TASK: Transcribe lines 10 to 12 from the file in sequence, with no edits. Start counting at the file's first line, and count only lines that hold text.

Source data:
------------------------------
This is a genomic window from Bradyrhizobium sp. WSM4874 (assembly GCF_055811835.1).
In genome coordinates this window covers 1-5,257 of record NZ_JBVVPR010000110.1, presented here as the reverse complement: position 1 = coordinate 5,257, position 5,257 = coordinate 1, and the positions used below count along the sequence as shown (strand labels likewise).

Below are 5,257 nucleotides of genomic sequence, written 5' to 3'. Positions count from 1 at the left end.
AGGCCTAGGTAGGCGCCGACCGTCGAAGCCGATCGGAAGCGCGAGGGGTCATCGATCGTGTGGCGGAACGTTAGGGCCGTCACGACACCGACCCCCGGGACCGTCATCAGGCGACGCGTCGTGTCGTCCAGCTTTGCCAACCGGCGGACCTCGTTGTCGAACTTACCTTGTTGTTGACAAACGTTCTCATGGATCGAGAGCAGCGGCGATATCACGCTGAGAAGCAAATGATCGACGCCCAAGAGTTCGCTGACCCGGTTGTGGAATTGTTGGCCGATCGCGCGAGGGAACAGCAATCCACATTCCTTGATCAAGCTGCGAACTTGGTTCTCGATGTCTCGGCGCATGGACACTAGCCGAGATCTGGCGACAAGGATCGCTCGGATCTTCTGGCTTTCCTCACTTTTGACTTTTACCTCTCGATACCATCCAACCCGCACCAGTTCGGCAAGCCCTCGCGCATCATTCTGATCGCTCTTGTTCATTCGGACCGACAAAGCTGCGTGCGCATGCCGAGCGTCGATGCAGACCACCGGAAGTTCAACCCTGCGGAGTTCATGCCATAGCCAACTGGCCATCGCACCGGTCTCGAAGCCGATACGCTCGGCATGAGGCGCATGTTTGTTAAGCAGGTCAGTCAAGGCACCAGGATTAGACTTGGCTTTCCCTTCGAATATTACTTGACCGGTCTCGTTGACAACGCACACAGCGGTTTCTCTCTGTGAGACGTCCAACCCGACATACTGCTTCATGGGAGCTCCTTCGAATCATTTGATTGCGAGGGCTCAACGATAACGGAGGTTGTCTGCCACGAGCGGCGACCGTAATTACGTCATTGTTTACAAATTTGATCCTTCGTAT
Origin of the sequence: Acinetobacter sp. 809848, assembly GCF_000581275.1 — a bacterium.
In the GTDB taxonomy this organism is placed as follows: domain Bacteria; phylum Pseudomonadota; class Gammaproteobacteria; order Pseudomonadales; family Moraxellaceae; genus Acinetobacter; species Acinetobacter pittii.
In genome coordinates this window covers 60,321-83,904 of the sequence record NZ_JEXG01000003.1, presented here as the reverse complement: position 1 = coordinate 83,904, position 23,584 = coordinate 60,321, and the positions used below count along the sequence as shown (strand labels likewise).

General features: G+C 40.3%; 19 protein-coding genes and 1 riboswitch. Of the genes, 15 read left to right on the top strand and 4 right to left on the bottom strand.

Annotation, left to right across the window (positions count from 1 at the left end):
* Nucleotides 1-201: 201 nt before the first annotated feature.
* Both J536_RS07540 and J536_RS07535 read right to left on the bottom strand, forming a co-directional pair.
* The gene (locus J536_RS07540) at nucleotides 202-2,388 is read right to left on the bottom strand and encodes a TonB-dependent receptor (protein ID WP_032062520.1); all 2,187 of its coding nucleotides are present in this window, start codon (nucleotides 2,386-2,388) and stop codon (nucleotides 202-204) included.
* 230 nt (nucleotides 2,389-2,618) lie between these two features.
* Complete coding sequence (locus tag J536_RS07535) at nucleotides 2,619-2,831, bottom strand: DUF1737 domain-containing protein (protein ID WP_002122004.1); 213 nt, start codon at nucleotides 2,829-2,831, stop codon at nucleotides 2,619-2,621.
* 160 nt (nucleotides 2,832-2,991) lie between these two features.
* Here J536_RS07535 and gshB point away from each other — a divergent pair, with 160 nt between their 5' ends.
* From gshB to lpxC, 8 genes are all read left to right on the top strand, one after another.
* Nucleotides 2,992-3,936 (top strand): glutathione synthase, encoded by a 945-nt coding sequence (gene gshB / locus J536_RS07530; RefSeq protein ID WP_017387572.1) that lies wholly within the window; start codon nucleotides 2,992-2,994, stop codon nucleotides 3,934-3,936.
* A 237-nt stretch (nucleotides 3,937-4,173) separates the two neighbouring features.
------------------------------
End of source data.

* Nucleotides 1-201: 201 nt before the first annotated feature.
* Both J536_RS07540 and J536_RS07535 read right to left on the bottom strand, forming a co-directional pair.
* The gene (locus J536_RS07540) at nucleotides 202-2,388 is read right to left on the bottom strand and encodes a TonB-dependent receptor (protein ID WP_032062520.1); all 2,187 of its coding nucleotides are present in this window, start codon (nucleotides 2,386-2,388) and stop codon (nucleotides 202-204) included.